Abstract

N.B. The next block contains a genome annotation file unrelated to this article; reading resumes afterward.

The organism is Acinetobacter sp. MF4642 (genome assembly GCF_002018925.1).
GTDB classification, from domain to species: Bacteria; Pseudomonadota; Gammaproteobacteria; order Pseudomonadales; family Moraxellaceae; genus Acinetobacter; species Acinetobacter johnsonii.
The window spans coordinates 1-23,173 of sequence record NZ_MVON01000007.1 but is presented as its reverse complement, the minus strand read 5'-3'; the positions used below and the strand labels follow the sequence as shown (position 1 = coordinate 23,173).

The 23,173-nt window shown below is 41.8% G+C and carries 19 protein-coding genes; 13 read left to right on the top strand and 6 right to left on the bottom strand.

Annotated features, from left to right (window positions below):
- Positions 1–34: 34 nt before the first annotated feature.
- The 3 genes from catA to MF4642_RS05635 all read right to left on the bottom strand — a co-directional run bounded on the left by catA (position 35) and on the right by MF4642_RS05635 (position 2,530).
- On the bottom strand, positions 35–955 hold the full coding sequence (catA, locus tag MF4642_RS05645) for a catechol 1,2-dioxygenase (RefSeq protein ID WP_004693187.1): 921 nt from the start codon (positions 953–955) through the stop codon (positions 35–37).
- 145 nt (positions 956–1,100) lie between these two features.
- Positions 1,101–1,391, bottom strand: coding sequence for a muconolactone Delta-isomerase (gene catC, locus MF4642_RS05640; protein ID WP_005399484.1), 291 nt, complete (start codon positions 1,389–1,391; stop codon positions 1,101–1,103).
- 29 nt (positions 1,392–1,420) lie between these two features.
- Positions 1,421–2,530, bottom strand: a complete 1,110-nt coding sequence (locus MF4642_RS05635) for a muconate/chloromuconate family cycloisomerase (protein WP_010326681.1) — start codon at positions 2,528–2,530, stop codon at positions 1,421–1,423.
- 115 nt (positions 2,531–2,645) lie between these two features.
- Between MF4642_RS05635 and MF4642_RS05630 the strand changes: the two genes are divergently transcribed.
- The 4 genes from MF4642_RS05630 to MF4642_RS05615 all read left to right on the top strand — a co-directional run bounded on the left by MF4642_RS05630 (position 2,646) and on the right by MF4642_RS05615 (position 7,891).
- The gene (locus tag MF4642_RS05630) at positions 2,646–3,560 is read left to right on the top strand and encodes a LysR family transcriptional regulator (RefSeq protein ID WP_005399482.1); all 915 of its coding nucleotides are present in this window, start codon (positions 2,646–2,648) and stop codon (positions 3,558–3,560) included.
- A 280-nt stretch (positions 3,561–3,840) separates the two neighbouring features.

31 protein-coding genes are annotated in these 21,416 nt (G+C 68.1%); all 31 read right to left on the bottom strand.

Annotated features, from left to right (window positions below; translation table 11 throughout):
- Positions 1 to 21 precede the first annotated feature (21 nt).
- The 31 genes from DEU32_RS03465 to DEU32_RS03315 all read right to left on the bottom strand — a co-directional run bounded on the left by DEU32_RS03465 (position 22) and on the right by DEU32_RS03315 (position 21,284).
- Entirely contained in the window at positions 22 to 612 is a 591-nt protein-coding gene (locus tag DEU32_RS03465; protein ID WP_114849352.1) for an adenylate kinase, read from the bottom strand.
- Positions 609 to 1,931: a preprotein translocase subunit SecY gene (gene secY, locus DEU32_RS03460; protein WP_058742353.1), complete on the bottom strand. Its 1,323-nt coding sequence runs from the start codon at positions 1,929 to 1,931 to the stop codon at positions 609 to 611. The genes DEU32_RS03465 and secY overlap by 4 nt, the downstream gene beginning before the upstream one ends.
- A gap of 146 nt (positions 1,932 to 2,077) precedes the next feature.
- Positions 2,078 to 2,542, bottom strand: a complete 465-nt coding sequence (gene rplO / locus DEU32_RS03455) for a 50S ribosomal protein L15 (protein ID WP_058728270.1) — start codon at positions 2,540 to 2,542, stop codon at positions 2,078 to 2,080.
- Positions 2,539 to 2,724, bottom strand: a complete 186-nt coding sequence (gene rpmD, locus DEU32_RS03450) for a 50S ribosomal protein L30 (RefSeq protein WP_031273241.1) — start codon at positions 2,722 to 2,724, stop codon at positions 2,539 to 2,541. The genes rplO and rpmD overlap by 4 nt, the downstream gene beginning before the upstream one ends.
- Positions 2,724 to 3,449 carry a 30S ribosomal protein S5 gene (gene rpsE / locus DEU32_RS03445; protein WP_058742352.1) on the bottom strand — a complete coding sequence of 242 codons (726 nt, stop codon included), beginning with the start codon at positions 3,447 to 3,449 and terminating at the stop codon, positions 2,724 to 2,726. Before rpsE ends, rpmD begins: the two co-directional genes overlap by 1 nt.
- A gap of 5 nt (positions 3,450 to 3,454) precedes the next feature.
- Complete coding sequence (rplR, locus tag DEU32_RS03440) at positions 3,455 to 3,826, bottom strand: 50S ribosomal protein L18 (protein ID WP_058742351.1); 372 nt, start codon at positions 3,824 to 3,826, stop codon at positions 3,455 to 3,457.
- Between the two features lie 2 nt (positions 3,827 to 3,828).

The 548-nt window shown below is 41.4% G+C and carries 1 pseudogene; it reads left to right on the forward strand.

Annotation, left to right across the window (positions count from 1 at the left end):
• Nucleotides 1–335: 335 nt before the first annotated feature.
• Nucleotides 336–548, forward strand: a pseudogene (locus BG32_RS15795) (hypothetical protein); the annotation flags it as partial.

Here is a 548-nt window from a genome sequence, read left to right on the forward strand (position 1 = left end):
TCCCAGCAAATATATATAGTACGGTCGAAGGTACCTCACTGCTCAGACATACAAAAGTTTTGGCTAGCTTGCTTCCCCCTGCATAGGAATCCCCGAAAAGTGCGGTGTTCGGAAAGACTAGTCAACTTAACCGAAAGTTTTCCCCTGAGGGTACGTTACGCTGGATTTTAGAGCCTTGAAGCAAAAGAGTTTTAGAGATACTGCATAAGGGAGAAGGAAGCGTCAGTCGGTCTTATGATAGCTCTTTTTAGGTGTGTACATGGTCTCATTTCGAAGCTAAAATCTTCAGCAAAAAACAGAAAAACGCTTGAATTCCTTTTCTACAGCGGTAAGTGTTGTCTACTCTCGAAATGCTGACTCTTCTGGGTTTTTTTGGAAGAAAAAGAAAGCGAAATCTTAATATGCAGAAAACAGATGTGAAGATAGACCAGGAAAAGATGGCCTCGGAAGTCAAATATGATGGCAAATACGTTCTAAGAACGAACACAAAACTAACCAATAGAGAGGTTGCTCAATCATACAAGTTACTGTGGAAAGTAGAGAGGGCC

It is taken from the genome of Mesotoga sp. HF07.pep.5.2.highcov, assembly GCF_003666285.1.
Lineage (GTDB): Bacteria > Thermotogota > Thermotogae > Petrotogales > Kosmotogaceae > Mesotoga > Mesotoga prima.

BlindAid, a virtual environment system developed in part for orientation and mobility training of newly, adventitiously, and congenitally blind persons, allows interaction with different virtual structures and objects via auditory and haptic feedback. This research examined whether and how the system might help people who are blind develop orientation and mobility skills within a traditional rehabilitation program. Nine clients at The Carroll Center for the Blind (Newton, MA) explored VEs and performed virtual orientation tasks in addition to their traditional orientation and mobility training. The virtual training gave the participants additional time to learn systematic exploration and orientation strategies and their performance was evaluated using qualitative and quantitative methods. The findings supply strong evidence that practicing with the BlindAid system does enhance traditional orientation and mobility training in these areas.

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